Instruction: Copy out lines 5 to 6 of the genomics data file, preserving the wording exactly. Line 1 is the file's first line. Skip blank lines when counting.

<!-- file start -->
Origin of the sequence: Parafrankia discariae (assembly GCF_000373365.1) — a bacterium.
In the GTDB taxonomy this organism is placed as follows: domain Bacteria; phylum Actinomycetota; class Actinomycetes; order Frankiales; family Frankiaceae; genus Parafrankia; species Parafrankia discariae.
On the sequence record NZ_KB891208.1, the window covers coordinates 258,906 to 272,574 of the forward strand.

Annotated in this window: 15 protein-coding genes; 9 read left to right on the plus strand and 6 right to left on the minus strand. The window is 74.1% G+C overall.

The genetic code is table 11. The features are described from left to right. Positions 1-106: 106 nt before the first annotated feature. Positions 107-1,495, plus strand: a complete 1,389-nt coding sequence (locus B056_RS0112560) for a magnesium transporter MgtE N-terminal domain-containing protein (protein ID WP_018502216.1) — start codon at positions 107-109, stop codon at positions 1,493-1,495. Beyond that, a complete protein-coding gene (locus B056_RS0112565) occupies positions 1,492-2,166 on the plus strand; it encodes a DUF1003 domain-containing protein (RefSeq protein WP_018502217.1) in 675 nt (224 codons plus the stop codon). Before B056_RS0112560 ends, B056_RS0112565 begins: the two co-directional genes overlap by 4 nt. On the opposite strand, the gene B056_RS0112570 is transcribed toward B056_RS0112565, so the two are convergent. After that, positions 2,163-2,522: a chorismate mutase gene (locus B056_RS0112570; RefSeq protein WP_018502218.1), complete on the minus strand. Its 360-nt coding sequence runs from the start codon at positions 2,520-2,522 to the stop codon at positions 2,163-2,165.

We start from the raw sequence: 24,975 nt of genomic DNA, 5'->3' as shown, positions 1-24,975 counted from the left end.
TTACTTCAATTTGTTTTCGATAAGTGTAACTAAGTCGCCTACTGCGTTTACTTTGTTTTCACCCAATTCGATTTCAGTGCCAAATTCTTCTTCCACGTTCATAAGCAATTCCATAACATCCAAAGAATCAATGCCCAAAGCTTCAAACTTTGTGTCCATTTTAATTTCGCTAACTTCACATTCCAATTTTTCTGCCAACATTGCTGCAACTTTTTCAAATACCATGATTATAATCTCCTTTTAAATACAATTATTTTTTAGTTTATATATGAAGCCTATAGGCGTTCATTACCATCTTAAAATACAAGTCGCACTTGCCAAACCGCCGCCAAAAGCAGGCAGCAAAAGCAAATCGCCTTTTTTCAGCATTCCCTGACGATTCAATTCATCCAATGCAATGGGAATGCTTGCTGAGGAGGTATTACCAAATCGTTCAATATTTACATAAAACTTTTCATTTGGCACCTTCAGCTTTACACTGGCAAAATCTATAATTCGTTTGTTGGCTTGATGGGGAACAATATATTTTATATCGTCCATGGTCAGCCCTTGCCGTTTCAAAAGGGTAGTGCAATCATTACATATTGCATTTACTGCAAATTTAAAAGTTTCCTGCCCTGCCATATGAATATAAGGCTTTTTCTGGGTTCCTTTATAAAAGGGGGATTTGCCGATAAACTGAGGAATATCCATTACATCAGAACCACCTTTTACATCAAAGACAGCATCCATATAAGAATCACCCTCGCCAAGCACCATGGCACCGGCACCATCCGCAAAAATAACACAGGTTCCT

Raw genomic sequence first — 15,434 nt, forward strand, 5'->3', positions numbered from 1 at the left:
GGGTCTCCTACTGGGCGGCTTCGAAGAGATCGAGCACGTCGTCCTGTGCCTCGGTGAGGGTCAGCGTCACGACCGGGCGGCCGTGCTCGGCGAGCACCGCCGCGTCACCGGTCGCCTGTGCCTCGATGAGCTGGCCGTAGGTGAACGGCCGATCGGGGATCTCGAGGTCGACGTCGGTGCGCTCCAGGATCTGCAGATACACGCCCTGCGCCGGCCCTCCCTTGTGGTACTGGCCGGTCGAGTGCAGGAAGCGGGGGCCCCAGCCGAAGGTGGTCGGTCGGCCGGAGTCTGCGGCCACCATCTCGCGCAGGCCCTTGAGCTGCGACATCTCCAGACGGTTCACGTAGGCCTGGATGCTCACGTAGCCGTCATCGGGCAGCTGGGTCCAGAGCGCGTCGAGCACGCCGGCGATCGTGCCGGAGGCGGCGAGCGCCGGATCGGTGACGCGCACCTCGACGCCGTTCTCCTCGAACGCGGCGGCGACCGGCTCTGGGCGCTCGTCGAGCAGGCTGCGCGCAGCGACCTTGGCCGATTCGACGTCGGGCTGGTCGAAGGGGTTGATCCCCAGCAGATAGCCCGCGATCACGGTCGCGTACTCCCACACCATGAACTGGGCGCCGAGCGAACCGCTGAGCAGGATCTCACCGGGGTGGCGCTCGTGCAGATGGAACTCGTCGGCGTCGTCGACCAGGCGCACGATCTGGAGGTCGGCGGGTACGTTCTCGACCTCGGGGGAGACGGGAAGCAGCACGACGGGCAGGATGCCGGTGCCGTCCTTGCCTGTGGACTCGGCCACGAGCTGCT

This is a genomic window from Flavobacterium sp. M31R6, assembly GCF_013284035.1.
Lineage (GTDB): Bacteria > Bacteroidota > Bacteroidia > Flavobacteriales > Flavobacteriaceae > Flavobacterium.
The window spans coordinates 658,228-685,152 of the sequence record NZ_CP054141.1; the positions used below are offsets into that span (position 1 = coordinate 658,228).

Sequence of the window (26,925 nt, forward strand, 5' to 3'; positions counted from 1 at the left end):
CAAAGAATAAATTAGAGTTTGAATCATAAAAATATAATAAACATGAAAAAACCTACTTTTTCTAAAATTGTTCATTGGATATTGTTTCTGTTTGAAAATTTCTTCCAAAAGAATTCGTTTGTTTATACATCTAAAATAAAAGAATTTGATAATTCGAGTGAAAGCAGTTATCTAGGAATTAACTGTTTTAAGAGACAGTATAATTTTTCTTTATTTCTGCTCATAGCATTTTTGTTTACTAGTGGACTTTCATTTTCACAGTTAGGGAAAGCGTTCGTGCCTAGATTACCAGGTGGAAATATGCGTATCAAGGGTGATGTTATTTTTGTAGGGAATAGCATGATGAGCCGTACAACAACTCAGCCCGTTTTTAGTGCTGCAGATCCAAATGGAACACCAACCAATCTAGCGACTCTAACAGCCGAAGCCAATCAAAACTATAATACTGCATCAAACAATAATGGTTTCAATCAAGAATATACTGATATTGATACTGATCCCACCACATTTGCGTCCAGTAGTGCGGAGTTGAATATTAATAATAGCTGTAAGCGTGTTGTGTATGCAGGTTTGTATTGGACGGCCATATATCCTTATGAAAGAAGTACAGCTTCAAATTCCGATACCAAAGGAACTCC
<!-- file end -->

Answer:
The genetic code is table 11. The features are described from left to right. Positions 1-106: 106 nt before the first annotated feature. Positions 107-1,495, plus strand: a complete 1,389-nt coding sequence (locus B056_RS0112560) for a magnesium transporter MgtE N-terminal domain-containing protein (protein ID WP_018502216.1) — start codon at positions 107-109, stop codon at positions 1,493-1,495. Beyond that, a complete protein-coding gene (locus B056_RS0112565) occupies positions 1,492-2,166 on the plus strand; it encodes a DUF1003 domain-containing protein (RefSeq protein WP_018502217.1) in 675 nt (224 codons plus the stop codon). Before B056_RS0112560 ends, B056_RS0112565 begins: the two co-directional genes overlap by 4 nt. On the opposite strand, the gene B056_RS0112570 is transcribed toward B056_RS0112565, so the two are convergent. After that, positions 2,163-2,522: a chorismate mutase gene (locus B056_RS0112570; RefSeq protein WP_018502218.1), complete on the minus strand. Its 360-nt coding sequence runs from the start codon at positions 2,520-2,522 to the stop codon at positions 2,163-2,165.

We start from the raw sequence: 24,975 nt of genomic DNA, 5'->3' as shown, positions 1-24,975 counted from the left end.